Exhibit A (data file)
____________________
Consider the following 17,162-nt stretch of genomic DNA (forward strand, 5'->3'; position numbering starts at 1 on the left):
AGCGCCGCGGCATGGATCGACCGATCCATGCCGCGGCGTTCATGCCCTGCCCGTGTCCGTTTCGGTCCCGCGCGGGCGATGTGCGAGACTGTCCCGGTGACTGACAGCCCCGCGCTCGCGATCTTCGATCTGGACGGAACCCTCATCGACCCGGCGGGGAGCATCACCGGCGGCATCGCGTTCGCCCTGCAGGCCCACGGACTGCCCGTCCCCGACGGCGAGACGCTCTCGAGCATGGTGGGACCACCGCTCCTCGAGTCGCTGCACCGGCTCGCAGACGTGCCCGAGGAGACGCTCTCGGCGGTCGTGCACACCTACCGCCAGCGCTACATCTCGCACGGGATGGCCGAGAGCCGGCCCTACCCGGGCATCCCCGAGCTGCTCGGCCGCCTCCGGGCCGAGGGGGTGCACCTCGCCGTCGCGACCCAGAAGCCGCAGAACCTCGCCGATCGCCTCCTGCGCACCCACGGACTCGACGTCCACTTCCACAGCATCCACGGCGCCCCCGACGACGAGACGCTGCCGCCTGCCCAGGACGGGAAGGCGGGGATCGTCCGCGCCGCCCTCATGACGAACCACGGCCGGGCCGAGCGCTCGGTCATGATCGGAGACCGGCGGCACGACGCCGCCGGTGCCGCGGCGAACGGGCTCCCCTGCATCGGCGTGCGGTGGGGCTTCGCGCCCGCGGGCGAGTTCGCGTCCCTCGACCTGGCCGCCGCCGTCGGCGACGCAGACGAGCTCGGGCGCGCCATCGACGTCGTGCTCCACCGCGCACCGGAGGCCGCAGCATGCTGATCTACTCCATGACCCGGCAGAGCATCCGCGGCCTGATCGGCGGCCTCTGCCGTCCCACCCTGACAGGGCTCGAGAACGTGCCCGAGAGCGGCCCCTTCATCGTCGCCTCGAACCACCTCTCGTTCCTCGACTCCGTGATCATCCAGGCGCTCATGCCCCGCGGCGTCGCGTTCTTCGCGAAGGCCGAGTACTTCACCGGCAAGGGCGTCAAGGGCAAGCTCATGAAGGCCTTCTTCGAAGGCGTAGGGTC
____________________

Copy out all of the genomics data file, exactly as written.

Consider the following 17,162-nt stretch of genomic DNA (forward strand, 5'->3'; position numbering starts at 1 on the left):
AGCGCCGCGGCATGGATCGACCGATCCATGCCGCGGCGTTCATGCCCTGCCCGTGTCCGTTTCGGTCCCGCGCGGGCGATGTGCGAGACTGTCCCGGTGACTGACAGCCCCGCGCTCGCGATCTTCGATCTGGACGGAACCCTCATCGACCCGGCGGGGAGCATCACCGGCGGCATCGCGTTCGCCCTGCAGGCCCACGGACTGCCCGTCCCCGACGGCGAGACGCTCTCGAGCATGGTGGGACCACCGCTCCTCGAGTCGCTGCACCGGCTCGCAGACGTGCCCGAGGAGACGCTCTCGGCGGTCGTGCACACCTACCGCCAGCGCTACATCTCGCACGGGATGGCCGAGAGCCGGCCCTACCCGGGCATCCCCGAGCTGCTCGGCCGCCTCCGGGCCGAGGGGGTGCACCTCGCCGTCGCGACCCAGAAGCCGCAGAACCTCGCCGATCGCCTCCTGCGCACCCACGGACTCGACGTCCACTTCCACAGCATCCACGGCGCCCCCGACGACGAGACGCTGCCGCCTGCCCAGGACGGGAAGGCGGGGATCGTCCGCGCCGCCCTCATGACGAACCACGGCCGGGCCGAGCGCTCGGTCATGATCGGAGACCGGCGGCACGACGCCGCCGGTGCCGCGGCGAACGGGCTCCCCTGCATCGGCGTGCGGTGGGGCTTCGCGCCCGCGGGCGAGTTCGCGTCCCTCGACCTGGCCGCCGCCGTCGGCGACGCAGACGAGCTCGGGCGCGCCATCGACGTCGTGCTCCACCGCGCACCGGAGGCCGCAGCATGCTGATCTACTCCATGACCCGGCAGAGCATCCGCGGCCTGATCGGCGGCCTCTGCCGTCCCACCCTGACAGGGCTCGAGAACGTGCCCGAGAGCGGCCCCTTCATCGTCGCCTCGAACCACCTCTCGTTCCTCGACTCCGTGATCATCCAGGCGCTCATGCCCCGCGGCGTCGCGTTCTTCGCGAAGGCCGAGTACTTCACCGGCAAGGGCGTCAAGGGCAAGCTCATGAAGGCCTTCTTCGAAGGCGTAGGGTC